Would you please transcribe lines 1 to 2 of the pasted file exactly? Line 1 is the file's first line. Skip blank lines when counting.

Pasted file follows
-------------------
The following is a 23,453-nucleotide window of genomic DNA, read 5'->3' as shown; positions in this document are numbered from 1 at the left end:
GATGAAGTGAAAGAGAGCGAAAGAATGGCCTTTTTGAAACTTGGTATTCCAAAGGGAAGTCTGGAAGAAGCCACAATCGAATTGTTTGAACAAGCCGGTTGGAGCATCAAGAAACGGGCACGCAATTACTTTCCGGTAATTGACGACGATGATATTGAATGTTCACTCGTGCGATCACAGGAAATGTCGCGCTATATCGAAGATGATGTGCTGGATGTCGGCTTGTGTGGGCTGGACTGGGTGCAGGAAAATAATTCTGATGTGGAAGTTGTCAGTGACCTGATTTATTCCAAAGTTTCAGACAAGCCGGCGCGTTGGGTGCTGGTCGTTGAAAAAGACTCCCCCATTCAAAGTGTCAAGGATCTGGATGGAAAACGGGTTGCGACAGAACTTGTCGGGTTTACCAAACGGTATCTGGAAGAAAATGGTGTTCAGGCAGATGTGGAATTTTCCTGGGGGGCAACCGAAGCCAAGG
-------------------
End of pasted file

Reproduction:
The following is a 23,453-nucleotide window of genomic DNA, read 5'->3' as shown; positions in this document are numbered from 1 at the left end:
GATGAAGTGAAAGAGAGCGAAAGAATGGCCTTTTTGAAACTTGGTATTCCAAAGGGAAGTCTGGAAGAAGCCACAATCGAATTGTTTGAACAAGCCGGTTGGAGCATCAAGAAACGGGCACGCAATTACTTTCCGGTAATTGACGACGATGATATTGAATGTTCACTCGTGCGATCACAGGAAATGTCGCGCTATATCGAAGATGATGTGCTGGATGTCGGCTTGTGTGGGCTGGACTGGGTGCAGGAAAATAATTCTGATGTGGAAGTTGTCAGTGACCTGATTTATTCCAAAGTTTCAGACAAGCCGGCGCGTTGGGTGCTGGTCGTTGAAAAAGACTCCCCCATTCAAAGTGTCAAGGATCTGGATGGAAAACGGGTTGCGACAGAACTTGTCGGGTTTACCAAACGGTATCTGGAAGAAAATGGTGTTCAGGCAGATGTGGAATTTTCCTGGGGGGCAACCGAAGCCAAGG